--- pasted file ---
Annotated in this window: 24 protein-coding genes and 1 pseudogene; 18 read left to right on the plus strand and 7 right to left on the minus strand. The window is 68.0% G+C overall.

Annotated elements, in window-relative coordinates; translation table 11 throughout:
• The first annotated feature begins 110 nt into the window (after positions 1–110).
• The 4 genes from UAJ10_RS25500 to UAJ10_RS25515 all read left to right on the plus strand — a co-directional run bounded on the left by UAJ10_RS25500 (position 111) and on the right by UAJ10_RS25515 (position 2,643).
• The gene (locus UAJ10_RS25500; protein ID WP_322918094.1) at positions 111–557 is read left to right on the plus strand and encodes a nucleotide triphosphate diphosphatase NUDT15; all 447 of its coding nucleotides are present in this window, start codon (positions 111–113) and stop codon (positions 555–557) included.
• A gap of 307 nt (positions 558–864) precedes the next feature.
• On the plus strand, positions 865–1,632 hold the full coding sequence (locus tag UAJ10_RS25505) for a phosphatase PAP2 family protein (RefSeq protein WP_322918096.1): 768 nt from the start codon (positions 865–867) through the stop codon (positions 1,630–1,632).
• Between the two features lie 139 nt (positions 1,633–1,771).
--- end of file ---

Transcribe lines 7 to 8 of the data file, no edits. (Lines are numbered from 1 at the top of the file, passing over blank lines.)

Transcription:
• On the plus strand, positions 865–1,632 hold the full coding sequence (locus tag UAJ10_RS25505) for a phosphatase PAP2 family protein (RefSeq protein WP_322918096.1): 768 nt from the start codon (positions 865–867) through the stop codon (positions 1,630–1,632).
• Between the two features lie 139 nt (positions 1,633–1,771).